Analysing institutional change in environmental governance: exploring the concept of 'institutional work'

R. Beunen*, J. J. Patterson

*Corresponding author for this work

Research output: Contribution to journalReview articleAcademicpeer-review

Abstract

Institutional work focuses on the role of actors in creating, maintaining, or disrupting institutional structures. The concept has its origin in organisational studies. In this paper, we rethink and redefine institutional work to make it fit for use in the multi-actor and multi-level context of environmental governance. We survey key approaches to institutional change in the literature, and argue that institutional work should have a central place within this theorising. Drawing on the insights from this literature, we argue that studying institutional work should involve a look at both the actions taken by actors, as well as the resulting effects. We identify a critical need for attention to the fundamentally political character of institutional work, the cumulative effects of action taken by multiple actors, and communicative and discursive dimensions. Overall, the concept of institutional work opens up new possibilities for unpacking the longstanding challenge of understanding institutional change in environmental governance.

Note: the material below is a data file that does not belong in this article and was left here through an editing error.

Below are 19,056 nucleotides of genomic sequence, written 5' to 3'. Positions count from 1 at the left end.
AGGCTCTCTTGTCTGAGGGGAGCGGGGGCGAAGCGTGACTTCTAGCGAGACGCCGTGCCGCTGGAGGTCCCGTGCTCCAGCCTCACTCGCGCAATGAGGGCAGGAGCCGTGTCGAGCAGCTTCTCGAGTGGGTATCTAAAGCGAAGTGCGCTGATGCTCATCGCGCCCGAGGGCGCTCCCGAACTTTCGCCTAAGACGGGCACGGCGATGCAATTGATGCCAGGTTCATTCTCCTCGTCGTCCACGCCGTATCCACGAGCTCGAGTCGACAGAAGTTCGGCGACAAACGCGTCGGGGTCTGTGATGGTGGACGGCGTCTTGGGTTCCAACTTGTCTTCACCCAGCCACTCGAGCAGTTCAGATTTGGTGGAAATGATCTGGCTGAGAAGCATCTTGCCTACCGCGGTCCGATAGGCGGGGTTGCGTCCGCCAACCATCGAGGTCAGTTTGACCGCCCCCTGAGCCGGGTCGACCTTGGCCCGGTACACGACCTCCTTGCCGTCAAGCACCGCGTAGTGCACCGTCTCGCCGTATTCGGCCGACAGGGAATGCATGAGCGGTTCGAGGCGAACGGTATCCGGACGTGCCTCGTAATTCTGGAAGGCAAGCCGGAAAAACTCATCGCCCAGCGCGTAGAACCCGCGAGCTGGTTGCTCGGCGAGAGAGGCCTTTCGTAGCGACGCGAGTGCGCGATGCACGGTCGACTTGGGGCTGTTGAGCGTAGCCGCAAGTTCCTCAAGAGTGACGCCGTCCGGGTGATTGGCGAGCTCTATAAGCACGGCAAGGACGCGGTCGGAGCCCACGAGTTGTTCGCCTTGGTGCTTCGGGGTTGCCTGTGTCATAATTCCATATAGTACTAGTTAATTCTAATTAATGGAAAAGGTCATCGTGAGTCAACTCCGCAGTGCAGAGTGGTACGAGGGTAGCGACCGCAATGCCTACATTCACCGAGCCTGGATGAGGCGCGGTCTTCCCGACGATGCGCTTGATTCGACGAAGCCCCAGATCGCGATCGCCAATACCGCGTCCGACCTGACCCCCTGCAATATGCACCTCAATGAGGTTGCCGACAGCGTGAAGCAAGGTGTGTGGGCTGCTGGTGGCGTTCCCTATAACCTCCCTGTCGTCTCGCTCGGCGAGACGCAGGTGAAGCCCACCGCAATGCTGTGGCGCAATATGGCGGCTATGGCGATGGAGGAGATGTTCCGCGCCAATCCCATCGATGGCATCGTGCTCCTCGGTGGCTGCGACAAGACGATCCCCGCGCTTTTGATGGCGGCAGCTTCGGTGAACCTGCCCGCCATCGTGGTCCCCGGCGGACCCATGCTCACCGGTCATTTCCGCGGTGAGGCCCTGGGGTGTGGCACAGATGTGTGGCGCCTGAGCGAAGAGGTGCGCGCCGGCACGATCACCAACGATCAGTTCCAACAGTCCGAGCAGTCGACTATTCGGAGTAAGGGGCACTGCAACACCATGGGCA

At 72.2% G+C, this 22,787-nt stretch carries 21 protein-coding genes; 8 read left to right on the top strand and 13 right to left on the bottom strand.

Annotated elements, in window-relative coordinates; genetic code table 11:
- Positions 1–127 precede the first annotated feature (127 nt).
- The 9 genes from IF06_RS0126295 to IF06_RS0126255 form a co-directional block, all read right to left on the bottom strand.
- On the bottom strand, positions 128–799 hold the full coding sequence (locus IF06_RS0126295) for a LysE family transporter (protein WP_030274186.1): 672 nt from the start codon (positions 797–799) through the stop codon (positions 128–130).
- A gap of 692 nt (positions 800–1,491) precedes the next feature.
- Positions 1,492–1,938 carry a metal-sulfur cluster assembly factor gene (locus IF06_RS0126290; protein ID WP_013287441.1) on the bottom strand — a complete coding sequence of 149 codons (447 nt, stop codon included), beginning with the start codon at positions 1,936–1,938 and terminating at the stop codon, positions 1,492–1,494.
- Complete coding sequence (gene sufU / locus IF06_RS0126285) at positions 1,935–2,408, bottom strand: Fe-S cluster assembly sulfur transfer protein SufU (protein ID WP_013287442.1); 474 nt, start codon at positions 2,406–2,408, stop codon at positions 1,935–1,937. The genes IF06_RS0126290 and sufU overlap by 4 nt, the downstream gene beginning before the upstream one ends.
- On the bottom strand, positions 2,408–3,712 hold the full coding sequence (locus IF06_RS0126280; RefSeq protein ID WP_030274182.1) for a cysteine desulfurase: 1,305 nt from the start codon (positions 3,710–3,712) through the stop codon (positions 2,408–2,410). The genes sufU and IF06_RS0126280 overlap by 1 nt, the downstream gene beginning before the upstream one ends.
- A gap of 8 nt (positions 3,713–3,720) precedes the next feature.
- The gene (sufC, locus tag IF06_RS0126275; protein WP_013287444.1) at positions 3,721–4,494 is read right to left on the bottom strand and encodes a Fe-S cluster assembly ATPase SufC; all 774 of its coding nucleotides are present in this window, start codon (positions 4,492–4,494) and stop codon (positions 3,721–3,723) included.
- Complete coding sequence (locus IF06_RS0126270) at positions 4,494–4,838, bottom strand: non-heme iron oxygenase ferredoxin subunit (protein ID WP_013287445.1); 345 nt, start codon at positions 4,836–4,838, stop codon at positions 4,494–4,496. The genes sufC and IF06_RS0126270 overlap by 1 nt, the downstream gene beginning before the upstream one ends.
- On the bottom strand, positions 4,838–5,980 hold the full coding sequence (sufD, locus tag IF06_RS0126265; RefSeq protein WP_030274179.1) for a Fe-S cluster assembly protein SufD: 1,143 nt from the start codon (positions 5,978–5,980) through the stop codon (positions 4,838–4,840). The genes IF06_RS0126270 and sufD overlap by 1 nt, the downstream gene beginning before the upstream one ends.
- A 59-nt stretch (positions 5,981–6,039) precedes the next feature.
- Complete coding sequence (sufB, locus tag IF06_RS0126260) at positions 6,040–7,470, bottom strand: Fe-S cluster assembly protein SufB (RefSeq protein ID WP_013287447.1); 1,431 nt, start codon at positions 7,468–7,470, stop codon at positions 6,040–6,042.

Original languageEnglish
Pages (from-to)12-29
Number of pages18
JournalJournal of Environmental Planning and Management
Volume62
Issue number1
Early online date25 Nov 2016
DOIs
Publication statusPublished - 2 Jan 2019

Keywords

  • environmental policy
  • politics
  • structure-agency
  • path-dependence
  • sustainability transformation
  • PATH DEPENDENCE
  • CLIMATE-CHANGE
  • WATER
  • DESIGN
  • ADAPTATION
  • SCIENCE
  • IDEAS
  • POWER

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